WATERLOO – A downtown grocery store complex will pay approximately $144,000 per year in taxes after the development agreement is modified, and the city will retain its lien on the property as a sub-mortgage.
Instead of freeing up the mortgage on the land, as discussed and postponed at last week’s council meeting, the city council only unanimously agreed to raise the estimated value of the entire grocery store from $2.5 million to $4 million.
The vote amends the city’s development agreement with Central Property Holdings, which is developing the All-In Grocers complex. Developer Rodney Anderson will now pay taxes on that $4 million or more, which comes to about $144,000 before tax deductions.
“The developer has come to us and asked to pay more tax, and I will point out, many citizens have asked us to work on the tax burden,” said consultant Jonathan Grider.
Chancellor Dave Posen noted that the tax cuts meant All-In won’t pay the full amount of taxes for 10 years, and bemoaned with three residents over a city that called for a special session only to raise the assessed value.
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“Can someone explain it to me urgently? Because the store won’t be built for a week,” Buzyn said.
“A week after the building was built, it wouldn’t make any difference, but a week after the building was funded, it would,” Anderson said, noting that the costs of iron and other supplies have risen dramatically.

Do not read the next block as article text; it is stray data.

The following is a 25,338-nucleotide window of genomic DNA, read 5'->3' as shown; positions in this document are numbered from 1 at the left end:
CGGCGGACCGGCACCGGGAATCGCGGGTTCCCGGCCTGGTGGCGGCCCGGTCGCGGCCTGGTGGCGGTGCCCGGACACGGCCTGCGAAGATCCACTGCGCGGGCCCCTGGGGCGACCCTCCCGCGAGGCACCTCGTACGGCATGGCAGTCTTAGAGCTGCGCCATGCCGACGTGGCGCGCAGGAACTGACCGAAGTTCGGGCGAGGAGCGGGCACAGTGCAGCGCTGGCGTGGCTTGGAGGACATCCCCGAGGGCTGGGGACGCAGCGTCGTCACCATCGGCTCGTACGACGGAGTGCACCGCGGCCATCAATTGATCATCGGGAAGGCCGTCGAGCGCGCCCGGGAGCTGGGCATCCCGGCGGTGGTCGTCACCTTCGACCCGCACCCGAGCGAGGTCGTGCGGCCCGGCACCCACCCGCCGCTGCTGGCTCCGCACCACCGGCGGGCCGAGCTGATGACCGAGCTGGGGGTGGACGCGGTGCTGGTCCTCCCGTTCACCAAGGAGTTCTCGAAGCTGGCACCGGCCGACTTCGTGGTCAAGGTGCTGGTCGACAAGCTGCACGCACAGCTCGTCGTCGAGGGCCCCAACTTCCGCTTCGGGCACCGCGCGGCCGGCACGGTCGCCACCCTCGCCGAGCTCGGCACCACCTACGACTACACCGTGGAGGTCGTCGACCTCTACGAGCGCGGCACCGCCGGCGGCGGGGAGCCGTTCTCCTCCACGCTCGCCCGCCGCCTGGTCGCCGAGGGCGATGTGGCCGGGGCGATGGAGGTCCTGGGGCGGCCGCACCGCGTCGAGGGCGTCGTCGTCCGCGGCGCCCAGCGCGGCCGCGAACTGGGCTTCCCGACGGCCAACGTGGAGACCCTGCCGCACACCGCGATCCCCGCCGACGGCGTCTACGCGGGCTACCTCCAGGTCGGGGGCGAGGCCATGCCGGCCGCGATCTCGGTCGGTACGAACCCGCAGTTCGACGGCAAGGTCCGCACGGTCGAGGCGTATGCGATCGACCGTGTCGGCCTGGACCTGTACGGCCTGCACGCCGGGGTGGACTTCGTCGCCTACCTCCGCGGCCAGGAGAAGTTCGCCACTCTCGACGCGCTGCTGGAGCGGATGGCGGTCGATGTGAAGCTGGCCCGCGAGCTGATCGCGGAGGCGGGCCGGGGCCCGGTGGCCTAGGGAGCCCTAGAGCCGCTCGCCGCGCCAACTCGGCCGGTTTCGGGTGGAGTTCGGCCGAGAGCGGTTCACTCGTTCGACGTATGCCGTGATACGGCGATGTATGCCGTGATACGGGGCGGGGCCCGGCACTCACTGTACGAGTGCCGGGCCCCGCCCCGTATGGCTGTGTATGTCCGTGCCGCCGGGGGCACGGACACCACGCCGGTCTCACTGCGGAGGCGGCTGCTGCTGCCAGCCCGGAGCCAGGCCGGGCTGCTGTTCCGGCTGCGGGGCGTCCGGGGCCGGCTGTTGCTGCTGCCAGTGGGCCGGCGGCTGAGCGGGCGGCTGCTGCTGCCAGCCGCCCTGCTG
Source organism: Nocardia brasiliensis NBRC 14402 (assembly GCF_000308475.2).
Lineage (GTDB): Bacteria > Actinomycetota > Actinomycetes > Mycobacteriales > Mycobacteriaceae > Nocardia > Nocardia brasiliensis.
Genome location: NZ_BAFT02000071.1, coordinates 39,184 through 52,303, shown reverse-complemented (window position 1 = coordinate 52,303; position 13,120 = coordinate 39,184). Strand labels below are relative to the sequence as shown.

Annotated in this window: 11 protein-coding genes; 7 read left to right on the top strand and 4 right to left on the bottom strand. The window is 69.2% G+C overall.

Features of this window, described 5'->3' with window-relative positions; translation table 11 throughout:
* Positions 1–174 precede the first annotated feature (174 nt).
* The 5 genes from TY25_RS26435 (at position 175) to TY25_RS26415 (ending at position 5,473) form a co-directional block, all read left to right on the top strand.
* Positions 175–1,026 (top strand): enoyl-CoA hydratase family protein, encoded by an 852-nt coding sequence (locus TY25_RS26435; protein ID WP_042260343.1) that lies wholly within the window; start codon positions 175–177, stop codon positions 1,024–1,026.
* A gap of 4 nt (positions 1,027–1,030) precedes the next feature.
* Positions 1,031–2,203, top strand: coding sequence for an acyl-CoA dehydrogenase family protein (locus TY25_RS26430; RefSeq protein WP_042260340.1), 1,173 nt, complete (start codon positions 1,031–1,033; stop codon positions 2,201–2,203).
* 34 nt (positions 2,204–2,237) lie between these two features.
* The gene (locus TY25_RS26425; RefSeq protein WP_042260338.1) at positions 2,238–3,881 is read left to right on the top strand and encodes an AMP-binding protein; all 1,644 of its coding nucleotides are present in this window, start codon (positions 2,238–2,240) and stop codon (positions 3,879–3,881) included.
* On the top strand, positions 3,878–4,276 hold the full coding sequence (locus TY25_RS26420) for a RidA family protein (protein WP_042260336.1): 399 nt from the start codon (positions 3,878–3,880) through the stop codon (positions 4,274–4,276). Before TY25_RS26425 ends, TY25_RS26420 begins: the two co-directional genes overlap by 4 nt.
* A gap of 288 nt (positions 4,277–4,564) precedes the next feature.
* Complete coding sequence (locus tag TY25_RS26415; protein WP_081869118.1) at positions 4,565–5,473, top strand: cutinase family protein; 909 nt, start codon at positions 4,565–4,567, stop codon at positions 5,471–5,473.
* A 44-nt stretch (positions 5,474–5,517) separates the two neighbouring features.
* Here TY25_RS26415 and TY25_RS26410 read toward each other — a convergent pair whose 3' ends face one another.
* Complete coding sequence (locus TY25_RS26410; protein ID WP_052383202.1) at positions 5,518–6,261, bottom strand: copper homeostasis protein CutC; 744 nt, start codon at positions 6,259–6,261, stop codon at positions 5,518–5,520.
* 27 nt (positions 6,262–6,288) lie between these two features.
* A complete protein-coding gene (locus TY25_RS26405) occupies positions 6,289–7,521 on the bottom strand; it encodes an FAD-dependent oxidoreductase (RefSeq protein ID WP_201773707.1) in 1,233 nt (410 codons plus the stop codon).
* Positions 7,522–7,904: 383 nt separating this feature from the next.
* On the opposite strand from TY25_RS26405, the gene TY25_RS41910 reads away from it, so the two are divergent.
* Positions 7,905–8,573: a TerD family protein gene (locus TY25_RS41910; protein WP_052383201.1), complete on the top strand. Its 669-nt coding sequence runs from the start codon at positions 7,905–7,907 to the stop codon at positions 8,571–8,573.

Ward 4 councilor Jerome Amos, who called the special session after the vote was postponed last week, said minor delays had previously led to projects in the city’s North End being stymied.
“Knowing the needs of Suite 4, this grocery store is something that is really needed, and the earlier we can get started, the better,” said Amos. “I have a real concern as much as we keep pushing it back.”
The board voted 5-2 last week to postpone an earlier amendment that would have also “removed (central real estate holdings) the obligation to provide a mortgage as security.”
That language disappeared from Monday’s edit. Instead, the city will be the owner of the All-In sub-prime, “which is pretty normal for the city,” said Michelle Widener, the city’s chief financial officer. This was already included in an earlier version of the development agreement, which means no board action is required.
Subordination determines which lender is repaid first in case of default; The owner of the secondary mortgage will be repaid after the debts of the primary lender are satisfied. He said last week that it is common in the case of multiple mortgage holders for the lender to ask other lien holders to agree to the subordination, which is why Anderson asked the city to do so in order to fund it.
“We still have a lien on the property — I just wanted to clarify that,” Widener said.
Planning director Noel Anderson said the city also has clauses in the development agreement to take back the land, follow through on past grants and not offer promised rebates if the project isn’t completed.
“This isn’t any money changer; it simply speeds up the process so we are off our backs and we can make sure we do that,” said council member John Chills. “All citizens are happy with this answer because they want to see this building built.”
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A city councilwoman who is challenging the mayor for his seat said last November that she thought it was a “fundamental mistake” to invest in a local ice cream shop as mayor.
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